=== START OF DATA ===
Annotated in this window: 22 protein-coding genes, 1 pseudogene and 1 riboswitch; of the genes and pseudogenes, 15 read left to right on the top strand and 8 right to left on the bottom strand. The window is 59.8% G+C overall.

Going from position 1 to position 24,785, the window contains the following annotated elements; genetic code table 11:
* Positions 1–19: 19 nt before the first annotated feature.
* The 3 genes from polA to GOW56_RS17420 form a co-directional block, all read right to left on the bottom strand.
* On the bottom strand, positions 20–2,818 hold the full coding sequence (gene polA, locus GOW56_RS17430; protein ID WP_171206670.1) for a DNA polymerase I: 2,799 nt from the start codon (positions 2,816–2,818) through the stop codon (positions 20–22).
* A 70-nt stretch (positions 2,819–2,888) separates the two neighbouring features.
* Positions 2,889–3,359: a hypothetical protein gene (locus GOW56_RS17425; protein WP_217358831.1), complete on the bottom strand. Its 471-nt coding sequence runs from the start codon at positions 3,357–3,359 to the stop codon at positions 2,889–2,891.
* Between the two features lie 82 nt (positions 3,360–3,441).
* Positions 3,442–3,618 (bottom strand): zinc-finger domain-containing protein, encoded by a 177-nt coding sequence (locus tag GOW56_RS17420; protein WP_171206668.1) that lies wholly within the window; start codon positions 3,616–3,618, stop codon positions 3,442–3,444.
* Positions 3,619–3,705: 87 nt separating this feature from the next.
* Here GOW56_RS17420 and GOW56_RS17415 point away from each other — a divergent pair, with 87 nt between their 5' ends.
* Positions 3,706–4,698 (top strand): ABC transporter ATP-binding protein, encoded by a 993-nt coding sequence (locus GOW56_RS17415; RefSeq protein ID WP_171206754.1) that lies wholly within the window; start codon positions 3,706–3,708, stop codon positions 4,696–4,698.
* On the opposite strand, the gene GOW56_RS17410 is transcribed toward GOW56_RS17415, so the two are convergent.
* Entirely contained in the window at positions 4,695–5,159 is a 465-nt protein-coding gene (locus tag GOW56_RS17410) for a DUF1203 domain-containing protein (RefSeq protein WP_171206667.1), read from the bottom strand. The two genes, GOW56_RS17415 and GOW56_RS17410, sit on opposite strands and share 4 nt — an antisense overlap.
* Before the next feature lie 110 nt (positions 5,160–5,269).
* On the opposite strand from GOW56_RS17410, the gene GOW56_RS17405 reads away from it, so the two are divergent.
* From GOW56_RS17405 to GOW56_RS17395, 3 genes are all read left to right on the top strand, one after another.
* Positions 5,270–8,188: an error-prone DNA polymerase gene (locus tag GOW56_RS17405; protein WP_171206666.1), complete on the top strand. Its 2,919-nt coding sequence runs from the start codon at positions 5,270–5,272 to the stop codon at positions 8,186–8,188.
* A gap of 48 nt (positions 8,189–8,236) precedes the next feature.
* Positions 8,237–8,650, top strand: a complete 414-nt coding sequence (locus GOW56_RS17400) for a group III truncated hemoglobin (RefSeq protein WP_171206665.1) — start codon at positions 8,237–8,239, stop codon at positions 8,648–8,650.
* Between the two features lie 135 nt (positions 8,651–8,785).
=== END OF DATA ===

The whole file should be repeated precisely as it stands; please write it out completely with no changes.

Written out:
Annotated in this window: 22 protein-coding genes, 1 pseudogene and 1 riboswitch; of the genes and pseudogenes, 15 read left to right on the top strand and 8 right to left on the bottom strand. The window is 59.8% G+C overall.

Going from position 1 to position 24,785, the window contains the following annotated elements; genetic code table 11:
* Positions 1–19: 19 nt before the first annotated feature.
* The 3 genes from polA to GOW56_RS17420 form a co-directional block, all read right to left on the bottom strand.
* On the bottom strand, positions 20–2,818 hold the full coding sequence (gene polA, locus GOW56_RS17430; protein ID WP_171206670.1) for a DNA polymerase I: 2,799 nt from the start codon (positions 2,816–2,818) through the stop codon (positions 20–22).
* A 70-nt stretch (positions 2,819–2,888) separates the two neighbouring features.
* Positions 2,889–3,359: a hypothetical protein gene (locus GOW56_RS17425; protein WP_217358831.1), complete on the bottom strand. Its 471-nt coding sequence runs from the start codon at positions 3,357–3,359 to the stop codon at positions 2,889–2,891.
* Between the two features lie 82 nt (positions 3,360–3,441).
* Positions 3,442–3,618 (bottom strand): zinc-finger domain-containing protein, encoded by a 177-nt coding sequence (locus tag GOW56_RS17420; protein WP_171206668.1) that lies wholly within the window; start codon positions 3,616–3,618, stop codon positions 3,442–3,444.
* Positions 3,619–3,705: 87 nt separating this feature from the next.
* Here GOW56_RS17420 and GOW56_RS17415 point away from each other — a divergent pair, with 87 nt between their 5' ends.
* Positions 3,706–4,698 (top strand): ABC transporter ATP-binding protein, encoded by a 993-nt coding sequence (locus GOW56_RS17415; RefSeq protein ID WP_171206754.1) that lies wholly within the window; start codon positions 3,706–3,708, stop codon positions 4,696–4,698.
* On the opposite strand, the gene GOW56_RS17410 is transcribed toward GOW56_RS17415, so the two are convergent.
* Entirely contained in the window at positions 4,695–5,159 is a 465-nt protein-coding gene (locus tag GOW56_RS17410) for a DUF1203 domain-containing protein (RefSeq protein WP_171206667.1), read from the bottom strand. The two genes, GOW56_RS17415 and GOW56_RS17410, sit on opposite strands and share 4 nt — an antisense overlap.
* Before the next feature lie 110 nt (positions 5,160–5,269).
* On the opposite strand from GOW56_RS17410, the gene GOW56_RS17405 reads away from it, so the two are divergent.
* From GOW56_RS17405 to GOW56_RS17395, 3 genes are all read left to right on the top strand, one after another.
* Positions 5,270–8,188: an error-prone DNA polymerase gene (locus tag GOW56_RS17405; protein WP_171206666.1), complete on the top strand. Its 2,919-nt coding sequence runs from the start codon at positions 5,270–5,272 to the stop codon at positions 8,186–8,188.
* A gap of 48 nt (positions 8,189–8,236) precedes the next feature.
* Positions 8,237–8,650, top strand: a complete 414-nt coding sequence (locus GOW56_RS17400) for a group III truncated hemoglobin (RefSeq protein WP_171206665.1) — start codon at positions 8,237–8,239, stop codon at positions 8,648–8,650.
* Between the two features lie 135 nt (positions 8,651–8,785).